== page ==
Simulatable Commitments and Efficient Concurrent ZeroKnowledge
 In EUROCRYPT’03, volume 2656 of LNCS
, 2003
"... Abstract. We define and construct simulatable commitments. These are commitment schemes such that there is an efficient interactive proof system to show that a given string c is a legitimate commitment on a given value v, and furthermore, this proof is efficiently simulatable given any proper pair ( ..."
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Abstract. We define and construct simulatable commitments. These are commitment schemes such that there is an efficient interactive proof system to show that a given string c is a legitimate commitment on a given value v, and furthermore, this proof is efficiently simulatable given any proper pair (c, v). Our construction is provably secure based on the Decisional DiffieHellman (DDH) assumption. Using simulatable commitments, we show how to efficiently transform any public coin honest verifier zero knowledge proof system into a proof system that is concurrent zeroknowledge with respect to any (possibly cheating) verifier via black box simulation. By efficient we mean that our transformation incurs only an additive overhead (both in terms of the number of rounds and the computational and communication complexity of each round), and the additive term is close to optimal (for black box simulation): only ω(log n) additional rounds, and ω(log n) additional public key operations for each round of the original protocol, where n is a security parameter, and ω(log n) can be any superlogarithmic function of n independent of the complexity of the original protocol. The transformation preserves (up to negligible additive terms) the soundness and completeness error probabilities, and the new proof system is proved secure based on the DDH assumption, in the standard model of computation, i.e., no random oracles, shared random strings, or public key infrastructure is assumed. 1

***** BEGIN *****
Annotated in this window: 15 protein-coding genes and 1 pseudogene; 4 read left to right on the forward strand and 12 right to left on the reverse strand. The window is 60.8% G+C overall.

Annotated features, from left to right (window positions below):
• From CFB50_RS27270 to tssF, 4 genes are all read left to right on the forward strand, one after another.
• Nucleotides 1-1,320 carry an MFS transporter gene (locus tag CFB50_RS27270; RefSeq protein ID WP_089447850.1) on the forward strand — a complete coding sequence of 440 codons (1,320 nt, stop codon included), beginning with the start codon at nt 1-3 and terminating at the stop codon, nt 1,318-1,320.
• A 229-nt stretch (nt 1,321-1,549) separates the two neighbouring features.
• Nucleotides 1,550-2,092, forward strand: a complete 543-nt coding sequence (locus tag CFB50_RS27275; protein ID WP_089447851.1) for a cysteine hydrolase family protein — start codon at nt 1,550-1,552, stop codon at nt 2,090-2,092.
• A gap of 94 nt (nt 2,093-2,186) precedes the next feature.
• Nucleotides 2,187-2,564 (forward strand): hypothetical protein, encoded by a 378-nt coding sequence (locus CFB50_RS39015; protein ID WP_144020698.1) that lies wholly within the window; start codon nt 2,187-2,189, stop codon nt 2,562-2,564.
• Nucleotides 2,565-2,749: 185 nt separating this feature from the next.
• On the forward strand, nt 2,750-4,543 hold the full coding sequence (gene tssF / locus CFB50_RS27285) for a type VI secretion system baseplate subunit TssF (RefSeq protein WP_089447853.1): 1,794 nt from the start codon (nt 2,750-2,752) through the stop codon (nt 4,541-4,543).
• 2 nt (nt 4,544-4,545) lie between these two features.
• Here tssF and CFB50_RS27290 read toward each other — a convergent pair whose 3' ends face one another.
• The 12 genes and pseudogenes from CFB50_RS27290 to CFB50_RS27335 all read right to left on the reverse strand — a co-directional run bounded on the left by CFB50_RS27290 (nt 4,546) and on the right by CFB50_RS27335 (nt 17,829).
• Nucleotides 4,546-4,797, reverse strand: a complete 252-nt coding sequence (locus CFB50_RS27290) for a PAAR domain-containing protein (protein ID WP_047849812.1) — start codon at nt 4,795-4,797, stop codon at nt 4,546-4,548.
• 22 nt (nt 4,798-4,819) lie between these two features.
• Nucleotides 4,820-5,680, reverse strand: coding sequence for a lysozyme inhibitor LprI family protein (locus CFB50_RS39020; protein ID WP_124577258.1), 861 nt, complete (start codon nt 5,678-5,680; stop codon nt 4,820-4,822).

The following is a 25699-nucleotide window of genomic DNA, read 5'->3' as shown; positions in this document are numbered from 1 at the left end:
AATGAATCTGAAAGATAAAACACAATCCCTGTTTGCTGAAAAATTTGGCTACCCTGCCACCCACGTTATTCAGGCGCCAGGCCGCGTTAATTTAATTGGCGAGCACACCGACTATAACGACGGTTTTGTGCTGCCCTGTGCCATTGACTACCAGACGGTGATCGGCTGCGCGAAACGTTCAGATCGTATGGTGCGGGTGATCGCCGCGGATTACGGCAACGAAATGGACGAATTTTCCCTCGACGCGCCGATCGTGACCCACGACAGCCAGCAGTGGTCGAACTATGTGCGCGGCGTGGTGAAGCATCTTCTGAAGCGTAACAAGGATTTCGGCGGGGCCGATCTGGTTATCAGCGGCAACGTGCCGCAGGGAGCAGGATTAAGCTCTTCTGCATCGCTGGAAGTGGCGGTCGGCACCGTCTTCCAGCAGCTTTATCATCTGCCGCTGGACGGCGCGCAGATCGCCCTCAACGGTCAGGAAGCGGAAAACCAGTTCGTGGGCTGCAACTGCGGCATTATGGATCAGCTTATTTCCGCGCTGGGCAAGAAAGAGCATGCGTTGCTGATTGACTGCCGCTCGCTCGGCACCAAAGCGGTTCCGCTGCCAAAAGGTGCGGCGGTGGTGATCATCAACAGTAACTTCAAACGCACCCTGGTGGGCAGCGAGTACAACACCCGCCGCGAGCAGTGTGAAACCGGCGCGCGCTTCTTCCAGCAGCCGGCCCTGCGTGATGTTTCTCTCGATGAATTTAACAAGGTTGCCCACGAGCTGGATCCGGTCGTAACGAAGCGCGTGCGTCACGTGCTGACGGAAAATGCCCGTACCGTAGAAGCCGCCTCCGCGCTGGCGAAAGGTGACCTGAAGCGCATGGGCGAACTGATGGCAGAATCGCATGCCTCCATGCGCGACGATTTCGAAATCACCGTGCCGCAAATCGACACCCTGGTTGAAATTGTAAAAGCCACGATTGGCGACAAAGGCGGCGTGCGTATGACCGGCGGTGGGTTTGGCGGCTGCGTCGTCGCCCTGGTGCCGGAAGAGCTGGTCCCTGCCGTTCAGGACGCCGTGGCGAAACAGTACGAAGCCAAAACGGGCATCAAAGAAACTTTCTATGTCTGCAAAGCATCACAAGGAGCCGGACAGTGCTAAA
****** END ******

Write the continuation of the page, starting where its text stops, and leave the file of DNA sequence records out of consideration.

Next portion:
Efficient and Concurrent ZeroKnowledge from any public coin HVZK protocol
, 2002
"... We show how to efficiently transform any public coin honest verifier zero knowledge proof system into a proof system that is concurrent zeroknowledge with respect to any (possibly cheating) verifier via black box simulation. By efficient we mean that our transformation incurs only an additive overh ..."
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We show how to efficiently transform any public coin honest verifier zero knowledge proof system into a proof system that is concurrent zeroknowledge with respect to any (possibly cheating) verifier via black box simulation. By efficient we mean that our transformation incurs only an additive overhead, both in terms of the number of rounds and the computational and communication complexity of each round, independently of the complexity of the original protocol. Moreover, the transformation preserves (up to negligible additive terms) the soundness and completeness error probabilities. The new proof system is proved secure based on the Decisional DieHellman (DDH) assumption, in the standard model of computation, i.e., no random oracles, shared random strings, or public key infrastructure is assumed. In addition to the introduction of a practical protocol, this construction provides yet another example of ideas in plausibility results that turn into ideas in the construction of practical protocols.